6. This survey is skewed, makes no sense for planning purposes and will not give valuable insights. 1. An internet survey has inherent bias in that many people will not take the survey for a variety of reasons. 2. It presumes a whole mess of construction rather than working with what is already there. 3. Parking for the train station should be priority one no matter what. Parking is vital to a train station so why would these developers even add this to “choices” for this proposed redevelopment? Feels like we are being ramrodded into someone’s specific vision for this area. And last, the area of influence includes a lot of homes. What are the developers proposing? Knock down someone’s home? Ridiculous. We need to be told exactly what the developers and town are planning to do.

  7. David J. Loffredo

    I thought it was actually pretty good – and I’ve been a Saugatuck resident for the past 17 years (and a Westporter for more than 30 if I need to futher credentialize myself).

    This isn’t about the Bridge – that has its own thread thru the process. It’s too narrow by the way, so preserve it but at least fix that so people stop hitting it.

    It’s also not about dredging the river. Again, a different issue for a different forum.

    What it is about is about evolving Saugatuck in a way that I hope preserves its character while injecting some more vitality. Much has been done but there’s still much to do.

    When you exit I-95 you’re greeted by an aggressive homeless guy and a parking lot filled with commercial highway equipment. It’s disgusting. And if you go straight and cut across Charles St – all you see if a line of abandoned (Jasmines, the Bank) or decaying (whatever that ugly building with the hieroglyphics is) structures. Except for the restored Luciano Park – which as the Commissioner of Westport Softball back in the early 2000’s I helped get resurrected – the rest of the area needs some help.

    That being said – the best restaurants in Westport are down there, it’s walkable when not congested with standstill traffic, and it is the gateway to Westport – although highly underutilized. In fact we never even finished painting the train platform rails / lights / etc – to make it all hang together.

    Give this process a chance. I know we all know better than “consultants”, but maybe we don’t….

    • David – I don’t question your “Westport Credentials” (I have come to accept in my own mind that, if you currently live here, or used to live here and still hold Westport dear, you can claim to be a Westporter), but your statement “the best restaurants in Westport are down there” is certainly subject to some debate!

    • The Transit Oriented Development Master Plan is not about preserving or conserving the character of Saugatuck. It’s really about encouraging more residential development in a small area next to a transit hub.

      The general idea behind the TOD program, near as I can work out, is to prevent sprawl in underdeveloped towns by encouraging the establishment of a dense, urban community next to mass transit.

      I know what you’re thinking: “O.K., but Westport is already 98.7% built out – so what the heck are we doing taking all this taxpayer money for a study when the horse is already out of the barn and over the horizon?”

      Good question. Why do people climb Mount Everest?

      The question I’d actually love to see an answer to is this: why actively encourage more density and intensification of use in an area of town that ALREADY suffers from congestion? After all, when you boil it down to its elemental truth, this is the place where commuters go to get the train – for a NYC commute that keeps getting longer. Shouldn’t making their lives a little better be more of a priority than narrowing the roads to make the sidewalks bigger?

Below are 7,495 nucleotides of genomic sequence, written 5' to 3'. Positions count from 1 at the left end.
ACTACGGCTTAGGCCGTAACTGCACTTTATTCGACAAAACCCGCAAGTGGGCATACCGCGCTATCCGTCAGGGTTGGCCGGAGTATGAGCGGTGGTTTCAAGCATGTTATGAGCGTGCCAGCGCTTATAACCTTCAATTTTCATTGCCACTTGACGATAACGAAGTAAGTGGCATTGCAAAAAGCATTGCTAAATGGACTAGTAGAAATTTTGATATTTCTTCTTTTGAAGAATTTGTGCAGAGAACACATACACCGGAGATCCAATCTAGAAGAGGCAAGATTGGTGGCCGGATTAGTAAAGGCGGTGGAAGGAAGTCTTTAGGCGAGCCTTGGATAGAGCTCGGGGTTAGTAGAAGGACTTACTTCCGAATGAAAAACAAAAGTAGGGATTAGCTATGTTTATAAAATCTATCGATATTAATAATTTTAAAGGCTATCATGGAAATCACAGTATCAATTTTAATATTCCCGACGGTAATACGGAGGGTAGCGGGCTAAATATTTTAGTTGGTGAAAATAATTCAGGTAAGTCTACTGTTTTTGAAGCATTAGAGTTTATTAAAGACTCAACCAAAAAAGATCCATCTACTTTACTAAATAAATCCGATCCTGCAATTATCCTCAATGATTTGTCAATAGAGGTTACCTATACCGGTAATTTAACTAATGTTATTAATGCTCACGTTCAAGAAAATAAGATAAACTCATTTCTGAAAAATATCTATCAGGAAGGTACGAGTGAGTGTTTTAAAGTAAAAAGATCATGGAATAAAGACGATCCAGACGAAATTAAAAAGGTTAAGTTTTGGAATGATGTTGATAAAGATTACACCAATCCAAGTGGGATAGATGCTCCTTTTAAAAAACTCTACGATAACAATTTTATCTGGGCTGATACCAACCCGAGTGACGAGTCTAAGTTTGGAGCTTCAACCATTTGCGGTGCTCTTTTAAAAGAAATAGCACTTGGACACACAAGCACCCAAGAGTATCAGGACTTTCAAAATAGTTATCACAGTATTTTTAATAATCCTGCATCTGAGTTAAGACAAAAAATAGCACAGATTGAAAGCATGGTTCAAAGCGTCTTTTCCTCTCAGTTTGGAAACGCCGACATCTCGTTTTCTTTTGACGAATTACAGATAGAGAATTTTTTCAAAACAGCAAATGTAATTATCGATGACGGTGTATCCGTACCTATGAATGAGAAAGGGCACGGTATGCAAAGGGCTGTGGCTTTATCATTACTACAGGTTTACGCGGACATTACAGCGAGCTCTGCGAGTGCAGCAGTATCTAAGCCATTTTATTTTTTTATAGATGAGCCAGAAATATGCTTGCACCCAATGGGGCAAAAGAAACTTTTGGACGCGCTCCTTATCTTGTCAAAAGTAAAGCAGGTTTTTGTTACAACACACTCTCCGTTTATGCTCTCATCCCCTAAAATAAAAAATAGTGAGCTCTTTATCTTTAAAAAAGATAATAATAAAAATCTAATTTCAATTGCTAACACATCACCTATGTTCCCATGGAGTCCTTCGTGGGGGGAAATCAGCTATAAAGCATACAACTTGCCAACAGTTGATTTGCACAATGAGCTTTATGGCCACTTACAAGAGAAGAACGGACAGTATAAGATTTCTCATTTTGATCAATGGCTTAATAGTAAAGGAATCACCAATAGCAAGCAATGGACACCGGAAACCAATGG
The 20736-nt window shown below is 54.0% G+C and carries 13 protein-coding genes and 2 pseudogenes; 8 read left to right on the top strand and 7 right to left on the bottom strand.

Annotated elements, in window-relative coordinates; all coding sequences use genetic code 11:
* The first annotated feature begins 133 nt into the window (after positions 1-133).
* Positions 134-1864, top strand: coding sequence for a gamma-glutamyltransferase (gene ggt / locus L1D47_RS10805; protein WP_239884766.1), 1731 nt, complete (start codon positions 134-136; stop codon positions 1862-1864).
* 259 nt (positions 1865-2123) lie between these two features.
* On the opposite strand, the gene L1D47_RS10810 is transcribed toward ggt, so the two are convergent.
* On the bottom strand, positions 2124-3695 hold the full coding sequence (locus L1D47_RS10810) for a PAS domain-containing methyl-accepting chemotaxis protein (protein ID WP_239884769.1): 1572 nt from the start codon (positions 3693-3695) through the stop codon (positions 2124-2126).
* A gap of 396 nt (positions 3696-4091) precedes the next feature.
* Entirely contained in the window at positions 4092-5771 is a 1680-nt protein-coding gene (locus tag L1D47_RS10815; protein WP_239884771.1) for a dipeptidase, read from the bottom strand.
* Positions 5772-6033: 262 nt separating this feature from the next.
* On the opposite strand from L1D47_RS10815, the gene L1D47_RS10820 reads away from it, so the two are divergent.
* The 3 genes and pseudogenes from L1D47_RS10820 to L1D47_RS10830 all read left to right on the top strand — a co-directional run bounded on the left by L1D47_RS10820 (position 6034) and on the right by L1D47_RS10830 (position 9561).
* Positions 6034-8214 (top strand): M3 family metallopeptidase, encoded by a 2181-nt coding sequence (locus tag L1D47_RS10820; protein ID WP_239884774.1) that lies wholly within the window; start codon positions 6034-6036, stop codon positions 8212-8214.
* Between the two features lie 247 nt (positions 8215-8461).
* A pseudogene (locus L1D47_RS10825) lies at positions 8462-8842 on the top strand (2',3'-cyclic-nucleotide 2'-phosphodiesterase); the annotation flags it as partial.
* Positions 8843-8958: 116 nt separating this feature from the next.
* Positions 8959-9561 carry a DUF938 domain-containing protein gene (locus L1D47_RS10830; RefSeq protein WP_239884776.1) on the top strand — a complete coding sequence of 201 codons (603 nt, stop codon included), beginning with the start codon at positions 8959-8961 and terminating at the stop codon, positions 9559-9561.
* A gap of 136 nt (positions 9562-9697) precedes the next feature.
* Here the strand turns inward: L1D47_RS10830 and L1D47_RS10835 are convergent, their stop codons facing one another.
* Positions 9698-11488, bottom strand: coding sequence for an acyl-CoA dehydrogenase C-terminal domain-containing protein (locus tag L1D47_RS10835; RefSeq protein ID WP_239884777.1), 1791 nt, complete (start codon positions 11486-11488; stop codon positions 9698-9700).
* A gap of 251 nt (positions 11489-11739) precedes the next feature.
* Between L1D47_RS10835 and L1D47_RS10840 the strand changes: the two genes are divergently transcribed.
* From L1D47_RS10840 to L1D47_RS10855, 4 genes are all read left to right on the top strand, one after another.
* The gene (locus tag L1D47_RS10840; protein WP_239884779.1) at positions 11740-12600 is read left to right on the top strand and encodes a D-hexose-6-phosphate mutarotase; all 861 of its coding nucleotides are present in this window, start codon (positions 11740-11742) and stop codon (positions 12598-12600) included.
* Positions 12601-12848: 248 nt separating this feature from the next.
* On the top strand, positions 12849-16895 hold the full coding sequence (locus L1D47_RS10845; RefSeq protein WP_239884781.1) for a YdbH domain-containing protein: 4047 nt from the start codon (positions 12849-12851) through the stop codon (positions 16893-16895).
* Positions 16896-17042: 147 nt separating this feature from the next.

If we had really wanted conserve and enhance the character of Saugatuck we would have simply made it a Village District. And that could have been done quickly – and mostly in house – for a pittance.

    • Werner Liepolt

      The map the TOD includes not only the Bridge and the river but many other sites of historical significance and places that are of legendary importance to residents of Saugatuck. To see these aspects ignored and diminished on a survey suggests the TOD subcommittee is skewing the information.

  8. Sharon Horowitz

    Morley– I agree with you and ask myself the same question. The traffic congestion in this town has taken away from the quality of our lives, specifically in the Saugatuck area. Every day this week, around 8;30/9am- it has taken me close to 45 minutes to drive down Green Farms road to the train station. And the same for coming home around 6pm. This is an untenable commute for such a short distance. What is happening in this town– the traffic congestion (and subsequent driver frustration) seems to be increasing every day.

  9. The future of Saugatuck is in the hands of those who constructed the survey.

  10. Werner Liepolt

    I heard from one member of the Saugatuck TOD committee who says, in part,”Thanks very much for your comments. I hadn’t yet seen the survey and just went through it this evening. Like you, I’m stunned that there’s no explicit reference to historic preservation. Shocked, really, at such a glaring omission. I’ve emailed the committee co-chairs about this. Thanks so much for your vigilance!”

  11. Cathy Walsh, Chair P&Z Commission

    Werner,
    The committee has been discussing and we all agree upon the need for historical preservation. It is a priority of the steering committee.
    In our Tuesday meeting, we discussed the preservation over site by Barton and it will be corrected. As part of the study, Barton has engaged a well known firm, PAL, to do an updated historical inventory.

    The public is welcome to attend all meetings. Numerous residents of Saugatuck are attending the meetings and are participating in the process. Join us.

  12. Not one of the picture choices in the survey looks anything like Westport. It’s all vanilla pudding/could-be-anywhere garbage developers seem to prefer. The best shot, though, is the median strip they try to pass off as “civic” space, to ensure no one votes for parks. Because no one profits from parks except the people who use them.